In the latest Talking Reds, Harry Hugo examines the importance of Glen Johnson to Liverpool's progress.
Blistering pace and mature offensive positioning are two things you look for in a right-back, aside from the inescapable defensive capabilities. The greats have amalgamated the three with consummate ease; Cafu, Maldini and Carlos all spring instantly to mind but there are some that go slightly unsung.
Glen Johnson, although he may not go down alongside those particular names, is a player that fulfills everything you look for in a full-back and more. In the system that Brendan Rodgers looks to adopt, be it a 5-3-2 with wing-backs or a 4-2-3-1 with full-backs flying on, Johnson has the perfect set of attributes to compliment the team. His calm nature on the ball, his fleeting feet as he bursts forward and his eye for a spectacular finish mean that, to him, a switch in formation isn't any more tasking than flicking a light switch; and bring light to the team he does. He's a natural footballer, a player born to play the game through both athleticism and skill.
With injuries this year hitting a few of Liverpool's key players (Coutinho, Toure and Suarez's time on the sidelines through suspension) it would be fair to say how well Rodgers has proportioned the team to make amends for his losses. However, the loss of our right-back for a few weeks earlier this season paralysed the team more than most would have expected and there's no bigger compliment to Johnson than that. The case with Glen this season seemed to be one of 'you never know how much you miss him until he's gone.' He's a player with such an underlying influence to the team, prompting balance in the defence, midfield and forward line by providing a trustworthy outlet and reputable class. It feels like Steven Gerrard enjoys playing with a full-back without limitations and this is made possible through the good work of Lucas Leiva, who slots in to cover Johnson when the full-back bombs forward. The dynamic has all been worked out to allow the best from Liverpool's best players.
While it may be fair to say that Johnson haddefensive deficiencies in his game, those creases have been ironed-out over the past few years. To put it to bed, last season Johnson made a singular 'clear' defensive error (Kyle Walker made five) and attempted 90 tackles of which he won 81 per cent (only Rafael was more successful). Pair this with his cunning and guile going forward (52 per cent dribble success - the most successful forward thinking full-back last season) and you have a player that's pretty difficult to fault both going forward but first and foremost as a defender.
I think what's also crucial to remember is also how flexible he is. He's Liverpool's best full-back and wing-back whom can play comfortably on both sides of the pitch, something that is exceedingly rare. When the team is narrow because of a packed midfield or with Luis Suarez playing in a free role on the right (in a 4-2-3-1), Johnson's tireless overlapping prowess shines a beacon of solidarity down the right flank. The current starting 11 is very much akin to a set of weighing scales: we are playing so much central attacking talent that a balance is needed through the use of wide players. This equilibrium is found through two pressing wing-backs in Johnson and Enrique, further backed up with centre-backs who can slide apart to create space; namely Agger and Toure. It's fair to say that this system suits Johnson the most out of the lot because he is able to use his long-celebrated offensive instincts to flourish.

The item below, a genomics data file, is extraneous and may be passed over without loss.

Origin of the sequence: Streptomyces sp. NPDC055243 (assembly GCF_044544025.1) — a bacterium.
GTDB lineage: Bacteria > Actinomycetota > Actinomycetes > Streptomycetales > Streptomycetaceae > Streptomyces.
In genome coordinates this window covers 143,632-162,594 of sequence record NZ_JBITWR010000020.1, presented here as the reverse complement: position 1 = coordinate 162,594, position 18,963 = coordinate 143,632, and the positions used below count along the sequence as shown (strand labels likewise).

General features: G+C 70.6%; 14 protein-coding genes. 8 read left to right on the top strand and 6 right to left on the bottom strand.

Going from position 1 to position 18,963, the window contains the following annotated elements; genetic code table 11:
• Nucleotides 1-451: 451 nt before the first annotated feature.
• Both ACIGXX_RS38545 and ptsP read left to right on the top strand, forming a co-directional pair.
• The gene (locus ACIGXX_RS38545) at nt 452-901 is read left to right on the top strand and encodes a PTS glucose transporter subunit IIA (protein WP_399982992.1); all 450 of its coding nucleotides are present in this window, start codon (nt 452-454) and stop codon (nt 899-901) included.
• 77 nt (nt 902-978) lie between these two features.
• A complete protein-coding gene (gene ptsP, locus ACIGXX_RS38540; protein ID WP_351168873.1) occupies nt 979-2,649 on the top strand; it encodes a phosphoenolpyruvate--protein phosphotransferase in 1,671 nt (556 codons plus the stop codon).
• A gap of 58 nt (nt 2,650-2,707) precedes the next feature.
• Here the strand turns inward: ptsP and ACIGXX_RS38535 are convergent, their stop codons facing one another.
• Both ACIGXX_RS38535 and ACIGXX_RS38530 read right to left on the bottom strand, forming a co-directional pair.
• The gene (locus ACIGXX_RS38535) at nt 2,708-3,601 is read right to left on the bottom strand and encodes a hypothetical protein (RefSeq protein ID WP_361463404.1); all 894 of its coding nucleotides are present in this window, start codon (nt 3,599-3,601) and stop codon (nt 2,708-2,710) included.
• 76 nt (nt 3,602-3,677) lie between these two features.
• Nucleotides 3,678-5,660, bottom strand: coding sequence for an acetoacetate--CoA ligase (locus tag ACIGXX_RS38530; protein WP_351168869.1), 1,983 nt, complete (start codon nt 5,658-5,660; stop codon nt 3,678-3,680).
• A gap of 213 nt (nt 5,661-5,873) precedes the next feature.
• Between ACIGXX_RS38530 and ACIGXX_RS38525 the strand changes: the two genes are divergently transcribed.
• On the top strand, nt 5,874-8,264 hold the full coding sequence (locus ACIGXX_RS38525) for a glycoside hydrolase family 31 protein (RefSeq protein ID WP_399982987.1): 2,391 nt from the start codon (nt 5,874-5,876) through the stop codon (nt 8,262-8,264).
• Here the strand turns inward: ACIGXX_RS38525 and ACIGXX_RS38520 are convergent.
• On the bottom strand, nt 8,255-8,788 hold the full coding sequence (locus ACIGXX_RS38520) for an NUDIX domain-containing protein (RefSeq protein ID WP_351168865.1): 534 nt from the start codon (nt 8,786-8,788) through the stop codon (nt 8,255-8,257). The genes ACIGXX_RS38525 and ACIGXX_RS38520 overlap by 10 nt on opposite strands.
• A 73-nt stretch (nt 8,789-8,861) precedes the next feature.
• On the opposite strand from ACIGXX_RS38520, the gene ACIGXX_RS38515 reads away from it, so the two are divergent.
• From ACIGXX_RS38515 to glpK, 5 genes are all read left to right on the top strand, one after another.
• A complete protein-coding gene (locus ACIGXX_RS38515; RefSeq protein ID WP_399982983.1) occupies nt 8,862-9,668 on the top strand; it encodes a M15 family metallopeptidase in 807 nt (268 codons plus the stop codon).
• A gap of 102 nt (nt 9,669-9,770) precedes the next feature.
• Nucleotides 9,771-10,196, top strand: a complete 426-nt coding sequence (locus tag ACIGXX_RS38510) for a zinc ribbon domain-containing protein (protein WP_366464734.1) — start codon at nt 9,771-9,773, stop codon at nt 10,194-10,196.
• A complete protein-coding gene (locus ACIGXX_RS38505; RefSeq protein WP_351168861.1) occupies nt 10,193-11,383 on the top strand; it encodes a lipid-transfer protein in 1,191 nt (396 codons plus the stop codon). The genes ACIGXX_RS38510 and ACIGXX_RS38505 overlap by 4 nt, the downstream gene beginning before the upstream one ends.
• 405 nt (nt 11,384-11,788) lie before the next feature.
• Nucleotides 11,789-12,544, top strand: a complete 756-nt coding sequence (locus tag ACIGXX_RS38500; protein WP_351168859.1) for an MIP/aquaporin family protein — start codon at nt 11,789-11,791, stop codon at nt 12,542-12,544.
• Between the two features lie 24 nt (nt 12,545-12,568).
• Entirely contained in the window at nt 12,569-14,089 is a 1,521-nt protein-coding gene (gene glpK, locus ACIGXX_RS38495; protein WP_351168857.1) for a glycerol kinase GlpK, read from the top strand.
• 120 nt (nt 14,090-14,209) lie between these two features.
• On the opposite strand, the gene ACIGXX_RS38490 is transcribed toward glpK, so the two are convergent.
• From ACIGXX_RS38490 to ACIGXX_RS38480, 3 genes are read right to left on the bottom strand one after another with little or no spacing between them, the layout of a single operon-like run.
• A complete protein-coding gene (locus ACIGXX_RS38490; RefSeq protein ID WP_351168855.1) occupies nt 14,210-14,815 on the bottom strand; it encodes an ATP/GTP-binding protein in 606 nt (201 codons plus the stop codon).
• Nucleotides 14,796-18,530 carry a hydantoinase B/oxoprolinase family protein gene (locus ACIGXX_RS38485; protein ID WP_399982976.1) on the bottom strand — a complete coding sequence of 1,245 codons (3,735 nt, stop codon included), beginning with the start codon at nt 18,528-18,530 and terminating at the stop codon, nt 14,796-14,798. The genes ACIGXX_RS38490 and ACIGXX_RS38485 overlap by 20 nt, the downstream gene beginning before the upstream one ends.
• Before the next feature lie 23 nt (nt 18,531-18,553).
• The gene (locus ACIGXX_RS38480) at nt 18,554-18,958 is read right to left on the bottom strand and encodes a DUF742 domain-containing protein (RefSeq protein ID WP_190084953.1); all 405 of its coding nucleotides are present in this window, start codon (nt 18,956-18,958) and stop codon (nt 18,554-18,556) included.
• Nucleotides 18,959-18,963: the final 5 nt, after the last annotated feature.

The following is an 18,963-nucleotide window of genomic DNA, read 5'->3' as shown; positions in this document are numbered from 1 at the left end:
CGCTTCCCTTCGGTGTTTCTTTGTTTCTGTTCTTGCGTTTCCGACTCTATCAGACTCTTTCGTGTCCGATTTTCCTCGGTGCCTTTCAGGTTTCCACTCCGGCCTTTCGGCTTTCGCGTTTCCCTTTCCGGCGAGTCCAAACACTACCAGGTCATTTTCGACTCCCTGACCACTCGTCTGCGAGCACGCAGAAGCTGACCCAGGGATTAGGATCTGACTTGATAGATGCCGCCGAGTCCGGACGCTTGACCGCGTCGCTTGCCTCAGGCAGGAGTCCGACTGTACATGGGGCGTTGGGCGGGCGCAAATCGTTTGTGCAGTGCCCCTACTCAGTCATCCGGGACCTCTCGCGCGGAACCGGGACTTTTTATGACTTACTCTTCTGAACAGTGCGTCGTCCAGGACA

As a mentor he also serves a purpose. Glen has been nothing but a model professional at the club, giving Liverpool a good name both on and off the field. Young players like Martin Kelly, Jon Flanagan and even Ryan McLaughlin need to take note and stand to be Johnson's number two - of which there is no shame in being.
Glen Johnson is at the peak of his powers and there's everything to say that he is essential to Rodgers' plans in the present and the future. I'm sure he's one of the first names on the teamsheet at Anfield and that should come as no surprise to anyone because if you look like-for-like around the league, he's one of the best; pairing explosive raw talent with consistent displays of form. That's the best thing for me - form. Johnson's form never seems to drop to a level of disregard; it always stays at a platform where you'd expect a professional player to be regardless of how his teammates fare around him.
Johnson, when you put it all together, is Liverpool's trusty pair of slippers, he makes everything that little bit more comfortable but you always take him for granted; missing him when he's gone.